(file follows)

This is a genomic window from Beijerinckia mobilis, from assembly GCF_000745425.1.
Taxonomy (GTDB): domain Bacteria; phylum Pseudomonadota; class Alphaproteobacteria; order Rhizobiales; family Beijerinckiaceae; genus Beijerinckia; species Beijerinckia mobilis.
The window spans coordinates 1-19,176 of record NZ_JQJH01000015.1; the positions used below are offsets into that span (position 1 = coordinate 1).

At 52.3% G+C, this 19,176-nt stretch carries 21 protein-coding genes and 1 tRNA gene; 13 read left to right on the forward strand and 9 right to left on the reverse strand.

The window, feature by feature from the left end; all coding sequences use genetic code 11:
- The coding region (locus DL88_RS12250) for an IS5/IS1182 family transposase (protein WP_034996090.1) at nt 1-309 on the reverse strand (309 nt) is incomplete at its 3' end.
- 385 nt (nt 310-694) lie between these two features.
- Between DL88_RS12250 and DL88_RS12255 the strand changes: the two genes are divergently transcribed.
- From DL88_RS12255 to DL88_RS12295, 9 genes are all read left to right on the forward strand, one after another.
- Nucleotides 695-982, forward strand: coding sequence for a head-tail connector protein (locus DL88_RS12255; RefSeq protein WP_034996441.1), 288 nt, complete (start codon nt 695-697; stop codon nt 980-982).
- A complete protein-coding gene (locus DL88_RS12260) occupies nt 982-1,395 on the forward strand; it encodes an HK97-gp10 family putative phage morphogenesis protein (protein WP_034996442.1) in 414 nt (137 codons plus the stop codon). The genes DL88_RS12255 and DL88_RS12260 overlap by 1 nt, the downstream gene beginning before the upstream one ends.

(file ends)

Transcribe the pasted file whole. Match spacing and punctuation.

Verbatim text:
This is a genomic window from Beijerinckia mobilis, from assembly GCF_000745425.1.
Taxonomy (GTDB): domain Bacteria; phylum Pseudomonadota; class Alphaproteobacteria; order Rhizobiales; family Beijerinckiaceae; genus Beijerinckia; species Beijerinckia mobilis.
The window spans coordinates 1-19,176 of record NZ_JQJH01000015.1; the positions used below are offsets into that span (position 1 = coordinate 1).

At 52.3% G+C, this 19,176-nt stretch carries 21 protein-coding genes and 1 tRNA gene; 13 read left to right on the forward strand and 9 right to left on the reverse strand.

The window, feature by feature from the left end; all coding sequences use genetic code 11:
- The coding region (locus DL88_RS12250) for an IS5/IS1182 family transposase (protein WP_034996090.1) at nt 1-309 on the reverse strand (309 nt) is incomplete at its 3' end.
- 385 nt (nt 310-694) lie between these two features.
- Between DL88_RS12250 and DL88_RS12255 the strand changes: the two genes are divergently transcribed.
- From DL88_RS12255 to DL88_RS12295, 9 genes are all read left to right on the forward strand, one after another.
- Nucleotides 695-982, forward strand: coding sequence for a head-tail connector protein (locus DL88_RS12255; RefSeq protein WP_034996441.1), 288 nt, complete (start codon nt 695-697; stop codon nt 980-982).
- A complete protein-coding gene (locus DL88_RS12260) occupies nt 982-1,395 on the forward strand; it encodes an HK97-gp10 family putative phage morphogenesis protein (protein WP_034996442.1) in 414 nt (137 codons plus the stop codon). The genes DL88_RS12255 and DL88_RS12260 overlap by 1 nt, the downstream gene beginning before the upstream one ends.